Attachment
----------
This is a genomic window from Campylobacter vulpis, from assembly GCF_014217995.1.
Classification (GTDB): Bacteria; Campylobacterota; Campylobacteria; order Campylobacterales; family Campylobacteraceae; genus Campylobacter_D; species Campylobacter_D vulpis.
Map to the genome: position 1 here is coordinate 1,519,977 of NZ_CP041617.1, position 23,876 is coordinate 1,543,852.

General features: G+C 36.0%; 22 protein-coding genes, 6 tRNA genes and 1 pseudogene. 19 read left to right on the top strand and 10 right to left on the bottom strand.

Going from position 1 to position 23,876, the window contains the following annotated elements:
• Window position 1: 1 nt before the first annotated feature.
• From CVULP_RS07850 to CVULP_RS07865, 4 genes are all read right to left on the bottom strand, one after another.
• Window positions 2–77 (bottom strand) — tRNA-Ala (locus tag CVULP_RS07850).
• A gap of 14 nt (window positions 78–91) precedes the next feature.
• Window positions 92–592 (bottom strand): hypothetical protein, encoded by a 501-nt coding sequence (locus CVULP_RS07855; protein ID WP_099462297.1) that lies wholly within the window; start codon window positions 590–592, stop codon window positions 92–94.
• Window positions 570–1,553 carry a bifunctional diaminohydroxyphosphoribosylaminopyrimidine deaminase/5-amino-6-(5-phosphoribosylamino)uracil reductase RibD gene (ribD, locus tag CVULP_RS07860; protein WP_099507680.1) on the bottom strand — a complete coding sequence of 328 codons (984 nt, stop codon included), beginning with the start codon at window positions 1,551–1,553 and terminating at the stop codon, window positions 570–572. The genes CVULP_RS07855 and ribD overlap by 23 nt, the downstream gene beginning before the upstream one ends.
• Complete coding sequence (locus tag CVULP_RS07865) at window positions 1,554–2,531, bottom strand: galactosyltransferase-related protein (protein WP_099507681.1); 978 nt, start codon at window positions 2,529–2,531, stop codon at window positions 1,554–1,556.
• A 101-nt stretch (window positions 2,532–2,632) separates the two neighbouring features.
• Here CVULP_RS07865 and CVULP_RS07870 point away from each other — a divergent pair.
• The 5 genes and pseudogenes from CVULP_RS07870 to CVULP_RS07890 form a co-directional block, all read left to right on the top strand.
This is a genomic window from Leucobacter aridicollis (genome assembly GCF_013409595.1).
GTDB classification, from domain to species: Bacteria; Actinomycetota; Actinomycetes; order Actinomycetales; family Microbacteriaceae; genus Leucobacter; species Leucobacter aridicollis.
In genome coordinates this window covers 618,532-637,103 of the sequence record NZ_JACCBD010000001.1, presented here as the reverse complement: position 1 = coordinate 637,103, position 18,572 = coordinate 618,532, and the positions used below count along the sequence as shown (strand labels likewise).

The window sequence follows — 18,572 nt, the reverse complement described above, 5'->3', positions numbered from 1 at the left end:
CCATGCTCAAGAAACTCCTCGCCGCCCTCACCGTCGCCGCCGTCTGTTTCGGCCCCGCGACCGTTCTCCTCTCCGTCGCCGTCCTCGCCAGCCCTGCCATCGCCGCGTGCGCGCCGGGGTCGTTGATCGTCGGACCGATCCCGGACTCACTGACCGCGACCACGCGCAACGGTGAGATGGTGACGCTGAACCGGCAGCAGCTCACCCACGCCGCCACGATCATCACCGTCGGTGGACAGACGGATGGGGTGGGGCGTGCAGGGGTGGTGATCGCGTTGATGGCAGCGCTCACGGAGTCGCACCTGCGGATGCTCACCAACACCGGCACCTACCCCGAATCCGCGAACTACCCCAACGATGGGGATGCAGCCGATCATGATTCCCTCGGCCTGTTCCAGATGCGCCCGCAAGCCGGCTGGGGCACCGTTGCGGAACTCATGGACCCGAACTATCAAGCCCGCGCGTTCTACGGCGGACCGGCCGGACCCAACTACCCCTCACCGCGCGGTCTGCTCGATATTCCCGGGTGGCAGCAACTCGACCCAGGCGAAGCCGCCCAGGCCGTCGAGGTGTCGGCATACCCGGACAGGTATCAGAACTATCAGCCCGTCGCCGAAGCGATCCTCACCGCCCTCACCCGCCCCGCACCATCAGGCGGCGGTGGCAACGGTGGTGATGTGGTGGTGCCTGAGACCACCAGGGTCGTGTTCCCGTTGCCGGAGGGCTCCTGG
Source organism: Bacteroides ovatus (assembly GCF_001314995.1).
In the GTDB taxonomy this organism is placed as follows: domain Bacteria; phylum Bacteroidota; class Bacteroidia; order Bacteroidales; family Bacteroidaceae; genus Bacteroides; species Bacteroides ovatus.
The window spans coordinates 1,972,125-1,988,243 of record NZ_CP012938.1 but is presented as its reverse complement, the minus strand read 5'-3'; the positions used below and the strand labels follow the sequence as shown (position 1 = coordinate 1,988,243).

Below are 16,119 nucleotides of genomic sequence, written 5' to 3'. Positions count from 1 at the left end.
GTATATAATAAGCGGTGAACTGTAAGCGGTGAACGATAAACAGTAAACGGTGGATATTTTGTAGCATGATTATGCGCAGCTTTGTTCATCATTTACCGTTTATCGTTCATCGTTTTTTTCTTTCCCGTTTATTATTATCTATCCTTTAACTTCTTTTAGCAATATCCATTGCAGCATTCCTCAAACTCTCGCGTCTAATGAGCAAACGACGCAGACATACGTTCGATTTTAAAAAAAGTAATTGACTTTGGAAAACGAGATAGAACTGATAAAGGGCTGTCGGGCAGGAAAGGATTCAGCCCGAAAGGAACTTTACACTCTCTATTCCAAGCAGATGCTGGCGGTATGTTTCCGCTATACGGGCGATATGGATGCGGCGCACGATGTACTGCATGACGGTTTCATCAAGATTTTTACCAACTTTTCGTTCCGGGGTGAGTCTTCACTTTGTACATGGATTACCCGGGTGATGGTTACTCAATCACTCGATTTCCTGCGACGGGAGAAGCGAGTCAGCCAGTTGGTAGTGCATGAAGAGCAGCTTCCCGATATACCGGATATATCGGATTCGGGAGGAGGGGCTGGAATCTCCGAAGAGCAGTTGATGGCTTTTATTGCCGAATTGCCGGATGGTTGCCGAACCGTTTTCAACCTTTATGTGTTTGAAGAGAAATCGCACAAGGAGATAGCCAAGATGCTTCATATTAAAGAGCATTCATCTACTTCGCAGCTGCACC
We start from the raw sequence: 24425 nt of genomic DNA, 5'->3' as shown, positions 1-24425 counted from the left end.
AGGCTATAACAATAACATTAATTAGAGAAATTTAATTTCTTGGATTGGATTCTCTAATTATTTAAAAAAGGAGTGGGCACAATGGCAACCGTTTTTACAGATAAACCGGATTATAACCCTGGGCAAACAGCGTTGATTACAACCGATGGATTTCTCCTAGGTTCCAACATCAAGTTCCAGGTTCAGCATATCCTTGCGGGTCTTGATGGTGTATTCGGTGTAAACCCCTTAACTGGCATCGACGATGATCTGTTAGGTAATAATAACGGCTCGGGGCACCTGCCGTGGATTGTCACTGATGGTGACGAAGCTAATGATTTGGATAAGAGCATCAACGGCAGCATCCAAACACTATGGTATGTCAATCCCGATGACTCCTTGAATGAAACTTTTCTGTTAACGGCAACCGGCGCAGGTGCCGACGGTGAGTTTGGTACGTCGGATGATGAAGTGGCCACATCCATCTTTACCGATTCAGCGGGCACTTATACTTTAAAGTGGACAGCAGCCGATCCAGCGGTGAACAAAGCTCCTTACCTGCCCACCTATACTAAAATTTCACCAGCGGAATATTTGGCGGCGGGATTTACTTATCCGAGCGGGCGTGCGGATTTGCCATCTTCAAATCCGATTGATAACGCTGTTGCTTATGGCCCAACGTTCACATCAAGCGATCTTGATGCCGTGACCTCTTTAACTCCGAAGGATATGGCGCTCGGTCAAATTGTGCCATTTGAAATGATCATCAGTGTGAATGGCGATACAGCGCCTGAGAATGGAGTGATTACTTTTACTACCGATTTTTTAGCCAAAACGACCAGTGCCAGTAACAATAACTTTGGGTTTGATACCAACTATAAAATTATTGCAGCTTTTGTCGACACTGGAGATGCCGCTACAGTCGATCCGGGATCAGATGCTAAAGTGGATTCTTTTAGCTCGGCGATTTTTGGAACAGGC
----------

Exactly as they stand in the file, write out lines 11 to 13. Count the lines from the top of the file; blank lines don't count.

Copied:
• Window positions 570–1,553 carry a bifunctional diaminohydroxyphosphoribosylaminopyrimidine deaminase/5-amino-6-(5-phosphoribosylamino)uracil reductase RibD gene (ribD, locus tag CVULP_RS07860; protein WP_099507680.1) on the bottom strand — a complete coding sequence of 328 codons (984 nt, stop codon included), beginning with the start codon at window positions 1,551–1,553 and terminating at the stop codon, window positions 570–572. The genes CVULP_RS07855 and ribD overlap by 23 nt, the downstream gene beginning before the upstream one ends.
• Complete coding sequence (locus tag CVULP_RS07865) at window positions 1,554–2,531, bottom strand: galactosyltransferase-related protein (protein WP_099507681.1); 978 nt, start codon at window positions 2,529–2,531, stop codon at window positions 1,554–1,556.
• A 101-nt stretch (window positions 2,532–2,632) separates the two neighbouring features.